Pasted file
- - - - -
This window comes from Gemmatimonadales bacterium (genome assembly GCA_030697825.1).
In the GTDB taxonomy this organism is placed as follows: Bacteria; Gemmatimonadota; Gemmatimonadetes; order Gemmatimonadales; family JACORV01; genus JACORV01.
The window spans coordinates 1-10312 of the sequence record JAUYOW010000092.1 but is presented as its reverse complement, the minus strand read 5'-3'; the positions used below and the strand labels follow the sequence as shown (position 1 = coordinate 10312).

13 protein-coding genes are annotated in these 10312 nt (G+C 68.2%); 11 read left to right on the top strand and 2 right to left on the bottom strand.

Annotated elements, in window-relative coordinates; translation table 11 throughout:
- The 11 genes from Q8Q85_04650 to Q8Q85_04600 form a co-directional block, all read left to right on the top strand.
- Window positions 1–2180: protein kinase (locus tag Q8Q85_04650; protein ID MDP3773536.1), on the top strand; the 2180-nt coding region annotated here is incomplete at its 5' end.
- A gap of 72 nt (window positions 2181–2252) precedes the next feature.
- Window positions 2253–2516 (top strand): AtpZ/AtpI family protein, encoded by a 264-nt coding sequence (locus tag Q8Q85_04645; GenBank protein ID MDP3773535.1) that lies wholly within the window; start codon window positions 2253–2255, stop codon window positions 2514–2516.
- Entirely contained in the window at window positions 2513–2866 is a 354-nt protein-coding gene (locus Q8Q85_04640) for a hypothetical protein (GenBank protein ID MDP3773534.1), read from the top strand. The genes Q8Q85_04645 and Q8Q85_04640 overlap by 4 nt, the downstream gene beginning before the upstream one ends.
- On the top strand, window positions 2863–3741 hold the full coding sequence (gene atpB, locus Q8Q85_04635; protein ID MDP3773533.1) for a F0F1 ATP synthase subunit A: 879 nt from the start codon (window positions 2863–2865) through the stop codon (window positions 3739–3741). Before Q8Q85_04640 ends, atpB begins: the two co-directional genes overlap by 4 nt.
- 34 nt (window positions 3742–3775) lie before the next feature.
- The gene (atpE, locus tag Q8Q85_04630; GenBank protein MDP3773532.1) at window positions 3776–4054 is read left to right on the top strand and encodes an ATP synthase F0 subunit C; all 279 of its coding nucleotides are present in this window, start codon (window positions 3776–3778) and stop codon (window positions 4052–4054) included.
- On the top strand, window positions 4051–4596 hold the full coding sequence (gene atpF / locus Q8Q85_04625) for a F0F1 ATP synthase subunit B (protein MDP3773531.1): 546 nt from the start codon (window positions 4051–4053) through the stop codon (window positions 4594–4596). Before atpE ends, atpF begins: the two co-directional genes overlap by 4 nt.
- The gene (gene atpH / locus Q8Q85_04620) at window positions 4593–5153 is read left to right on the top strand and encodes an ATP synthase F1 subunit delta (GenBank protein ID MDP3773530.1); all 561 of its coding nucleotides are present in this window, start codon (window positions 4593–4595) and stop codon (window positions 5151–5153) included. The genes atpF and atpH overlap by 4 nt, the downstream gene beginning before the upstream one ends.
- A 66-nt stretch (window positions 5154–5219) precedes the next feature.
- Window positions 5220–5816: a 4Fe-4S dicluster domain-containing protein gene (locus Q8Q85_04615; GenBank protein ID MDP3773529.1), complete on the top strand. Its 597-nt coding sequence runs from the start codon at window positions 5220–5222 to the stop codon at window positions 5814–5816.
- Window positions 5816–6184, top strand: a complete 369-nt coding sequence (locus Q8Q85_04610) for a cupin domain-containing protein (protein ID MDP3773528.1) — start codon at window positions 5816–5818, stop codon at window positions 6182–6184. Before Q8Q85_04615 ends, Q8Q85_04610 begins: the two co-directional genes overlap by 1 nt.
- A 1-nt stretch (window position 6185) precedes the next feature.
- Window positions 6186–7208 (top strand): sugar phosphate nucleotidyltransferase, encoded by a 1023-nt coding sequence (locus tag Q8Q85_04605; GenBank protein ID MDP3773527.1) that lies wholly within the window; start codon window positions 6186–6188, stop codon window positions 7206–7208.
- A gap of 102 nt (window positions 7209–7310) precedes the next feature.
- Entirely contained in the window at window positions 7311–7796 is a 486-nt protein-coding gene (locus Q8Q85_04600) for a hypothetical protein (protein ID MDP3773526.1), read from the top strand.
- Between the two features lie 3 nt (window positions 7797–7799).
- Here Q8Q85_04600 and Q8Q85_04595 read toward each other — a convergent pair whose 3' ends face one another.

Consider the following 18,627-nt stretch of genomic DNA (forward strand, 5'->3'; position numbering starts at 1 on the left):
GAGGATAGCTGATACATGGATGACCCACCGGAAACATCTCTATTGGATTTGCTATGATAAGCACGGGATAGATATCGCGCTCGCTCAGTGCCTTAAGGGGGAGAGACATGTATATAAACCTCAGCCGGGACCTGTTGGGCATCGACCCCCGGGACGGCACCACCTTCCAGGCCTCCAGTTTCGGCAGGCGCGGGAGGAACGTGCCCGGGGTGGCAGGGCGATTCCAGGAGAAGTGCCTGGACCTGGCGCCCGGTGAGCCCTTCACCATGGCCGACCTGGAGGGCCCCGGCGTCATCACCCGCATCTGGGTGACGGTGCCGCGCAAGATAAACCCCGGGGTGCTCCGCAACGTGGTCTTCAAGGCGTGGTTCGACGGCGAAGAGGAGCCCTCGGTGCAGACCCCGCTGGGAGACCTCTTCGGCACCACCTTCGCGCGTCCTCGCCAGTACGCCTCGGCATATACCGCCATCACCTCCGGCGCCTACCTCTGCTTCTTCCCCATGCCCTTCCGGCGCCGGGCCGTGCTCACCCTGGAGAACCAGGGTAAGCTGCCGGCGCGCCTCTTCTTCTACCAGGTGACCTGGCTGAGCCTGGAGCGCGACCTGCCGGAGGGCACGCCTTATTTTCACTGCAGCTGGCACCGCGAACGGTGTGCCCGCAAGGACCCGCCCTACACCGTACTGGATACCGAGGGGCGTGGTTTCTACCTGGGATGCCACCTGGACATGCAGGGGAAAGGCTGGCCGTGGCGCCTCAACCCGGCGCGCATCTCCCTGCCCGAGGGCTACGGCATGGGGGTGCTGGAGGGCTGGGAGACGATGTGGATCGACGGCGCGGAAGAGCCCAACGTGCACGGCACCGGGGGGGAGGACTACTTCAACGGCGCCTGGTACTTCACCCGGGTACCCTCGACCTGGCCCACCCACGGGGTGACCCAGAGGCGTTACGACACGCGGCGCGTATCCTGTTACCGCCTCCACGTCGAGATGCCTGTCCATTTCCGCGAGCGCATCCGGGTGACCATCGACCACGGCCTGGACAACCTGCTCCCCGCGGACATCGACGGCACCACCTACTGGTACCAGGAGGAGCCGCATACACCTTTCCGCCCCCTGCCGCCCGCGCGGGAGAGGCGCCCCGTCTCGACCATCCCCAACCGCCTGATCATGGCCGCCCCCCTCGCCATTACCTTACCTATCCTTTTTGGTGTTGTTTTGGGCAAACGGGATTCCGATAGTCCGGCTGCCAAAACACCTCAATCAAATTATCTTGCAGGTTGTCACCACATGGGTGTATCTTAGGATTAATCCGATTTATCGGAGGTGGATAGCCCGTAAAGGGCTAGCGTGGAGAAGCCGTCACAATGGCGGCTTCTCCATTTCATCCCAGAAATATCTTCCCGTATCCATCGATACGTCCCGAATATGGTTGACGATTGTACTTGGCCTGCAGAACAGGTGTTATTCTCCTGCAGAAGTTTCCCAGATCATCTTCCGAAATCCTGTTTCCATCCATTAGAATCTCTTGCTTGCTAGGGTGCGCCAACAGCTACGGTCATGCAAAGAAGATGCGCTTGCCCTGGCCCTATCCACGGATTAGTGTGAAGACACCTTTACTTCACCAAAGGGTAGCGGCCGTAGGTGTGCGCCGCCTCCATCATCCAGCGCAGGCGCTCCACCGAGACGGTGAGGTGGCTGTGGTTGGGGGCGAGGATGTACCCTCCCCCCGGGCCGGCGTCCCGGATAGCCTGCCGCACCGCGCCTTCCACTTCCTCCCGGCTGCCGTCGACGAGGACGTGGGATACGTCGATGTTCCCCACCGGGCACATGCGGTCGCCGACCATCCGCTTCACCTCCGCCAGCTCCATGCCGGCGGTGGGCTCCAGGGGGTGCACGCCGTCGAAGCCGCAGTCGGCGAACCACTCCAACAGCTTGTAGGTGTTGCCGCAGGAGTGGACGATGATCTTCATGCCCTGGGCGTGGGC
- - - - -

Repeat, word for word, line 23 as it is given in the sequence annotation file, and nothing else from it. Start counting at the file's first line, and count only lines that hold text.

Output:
- Between the two features lie 3 nt (window positions 7797–7799).